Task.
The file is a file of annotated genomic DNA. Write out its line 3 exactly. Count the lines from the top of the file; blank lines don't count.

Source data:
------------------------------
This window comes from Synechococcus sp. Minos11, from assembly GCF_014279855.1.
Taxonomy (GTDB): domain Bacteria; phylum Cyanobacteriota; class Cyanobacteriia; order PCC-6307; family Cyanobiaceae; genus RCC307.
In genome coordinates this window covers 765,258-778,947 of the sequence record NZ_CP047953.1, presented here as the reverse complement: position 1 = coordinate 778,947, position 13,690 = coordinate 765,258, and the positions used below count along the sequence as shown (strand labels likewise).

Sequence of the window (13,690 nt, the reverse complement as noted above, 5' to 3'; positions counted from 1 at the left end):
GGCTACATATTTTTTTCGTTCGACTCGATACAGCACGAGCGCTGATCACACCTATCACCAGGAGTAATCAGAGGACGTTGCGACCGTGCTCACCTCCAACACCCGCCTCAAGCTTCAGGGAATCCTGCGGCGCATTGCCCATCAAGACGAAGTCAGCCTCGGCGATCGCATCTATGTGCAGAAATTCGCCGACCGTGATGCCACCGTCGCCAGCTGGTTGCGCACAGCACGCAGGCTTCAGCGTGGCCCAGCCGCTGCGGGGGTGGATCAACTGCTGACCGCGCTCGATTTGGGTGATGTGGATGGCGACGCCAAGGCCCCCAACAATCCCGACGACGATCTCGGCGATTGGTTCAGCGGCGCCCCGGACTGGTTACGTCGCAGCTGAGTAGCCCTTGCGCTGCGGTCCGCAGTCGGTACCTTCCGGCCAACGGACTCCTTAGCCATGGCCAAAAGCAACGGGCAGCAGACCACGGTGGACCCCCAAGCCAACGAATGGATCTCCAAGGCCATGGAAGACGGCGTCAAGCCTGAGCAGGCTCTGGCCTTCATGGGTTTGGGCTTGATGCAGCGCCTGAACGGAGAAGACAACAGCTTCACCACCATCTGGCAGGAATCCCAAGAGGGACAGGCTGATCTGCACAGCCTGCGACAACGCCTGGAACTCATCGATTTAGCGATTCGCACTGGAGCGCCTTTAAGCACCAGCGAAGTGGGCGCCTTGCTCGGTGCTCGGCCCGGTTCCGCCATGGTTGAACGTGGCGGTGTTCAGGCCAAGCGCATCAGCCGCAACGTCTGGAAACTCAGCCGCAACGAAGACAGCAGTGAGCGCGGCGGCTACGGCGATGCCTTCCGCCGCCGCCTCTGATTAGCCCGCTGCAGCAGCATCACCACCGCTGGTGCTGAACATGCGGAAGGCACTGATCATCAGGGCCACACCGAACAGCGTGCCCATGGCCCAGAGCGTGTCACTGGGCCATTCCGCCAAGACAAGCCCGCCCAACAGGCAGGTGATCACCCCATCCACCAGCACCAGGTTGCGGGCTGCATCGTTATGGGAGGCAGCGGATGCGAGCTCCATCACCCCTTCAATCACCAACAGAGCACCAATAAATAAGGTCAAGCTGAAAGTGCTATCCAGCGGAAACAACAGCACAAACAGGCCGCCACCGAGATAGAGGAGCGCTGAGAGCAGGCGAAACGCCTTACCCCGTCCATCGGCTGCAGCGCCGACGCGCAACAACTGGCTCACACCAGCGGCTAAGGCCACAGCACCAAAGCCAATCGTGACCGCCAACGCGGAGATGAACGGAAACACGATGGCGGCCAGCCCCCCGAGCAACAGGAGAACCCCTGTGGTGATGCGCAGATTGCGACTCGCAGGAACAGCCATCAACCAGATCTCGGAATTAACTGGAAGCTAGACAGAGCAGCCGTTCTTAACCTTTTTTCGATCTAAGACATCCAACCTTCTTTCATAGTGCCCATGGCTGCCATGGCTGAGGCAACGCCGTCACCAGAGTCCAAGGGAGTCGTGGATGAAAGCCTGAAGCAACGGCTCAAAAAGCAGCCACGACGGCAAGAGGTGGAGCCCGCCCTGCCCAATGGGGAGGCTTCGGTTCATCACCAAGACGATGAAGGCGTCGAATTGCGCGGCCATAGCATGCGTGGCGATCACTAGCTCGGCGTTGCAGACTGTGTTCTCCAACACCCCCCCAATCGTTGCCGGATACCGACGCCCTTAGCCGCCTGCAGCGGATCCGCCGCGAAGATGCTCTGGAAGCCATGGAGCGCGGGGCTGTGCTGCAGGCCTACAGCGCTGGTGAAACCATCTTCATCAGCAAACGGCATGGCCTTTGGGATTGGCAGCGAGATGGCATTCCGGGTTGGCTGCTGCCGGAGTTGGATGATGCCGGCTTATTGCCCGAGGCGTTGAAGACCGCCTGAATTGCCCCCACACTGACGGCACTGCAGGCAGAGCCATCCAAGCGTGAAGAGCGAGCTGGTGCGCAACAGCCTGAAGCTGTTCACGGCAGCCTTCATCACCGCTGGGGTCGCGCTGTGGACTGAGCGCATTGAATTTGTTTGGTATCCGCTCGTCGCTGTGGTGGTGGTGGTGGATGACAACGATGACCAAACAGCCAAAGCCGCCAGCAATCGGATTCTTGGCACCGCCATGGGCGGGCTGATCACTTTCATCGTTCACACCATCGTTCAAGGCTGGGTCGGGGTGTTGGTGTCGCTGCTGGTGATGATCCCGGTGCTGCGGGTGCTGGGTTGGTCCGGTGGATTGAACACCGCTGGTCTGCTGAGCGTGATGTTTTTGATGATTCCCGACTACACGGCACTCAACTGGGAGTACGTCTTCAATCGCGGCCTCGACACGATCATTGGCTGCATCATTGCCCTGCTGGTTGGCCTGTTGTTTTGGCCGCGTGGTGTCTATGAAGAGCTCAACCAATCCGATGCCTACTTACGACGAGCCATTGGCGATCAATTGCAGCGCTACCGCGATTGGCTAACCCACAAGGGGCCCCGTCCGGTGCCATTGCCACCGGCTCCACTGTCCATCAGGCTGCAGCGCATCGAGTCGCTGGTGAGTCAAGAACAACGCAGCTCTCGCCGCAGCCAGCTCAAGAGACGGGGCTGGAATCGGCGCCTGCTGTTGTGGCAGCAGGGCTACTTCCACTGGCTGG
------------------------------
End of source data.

In genome coordinates this window covers 765,258-778,947 of the sequence record NZ_CP047953.1, presented here as the reverse complement: position 1 = coordinate 778,947, position 13,690 = coordinate 765,258, and the positions used below count along the sequence as shown (strand labels likewise).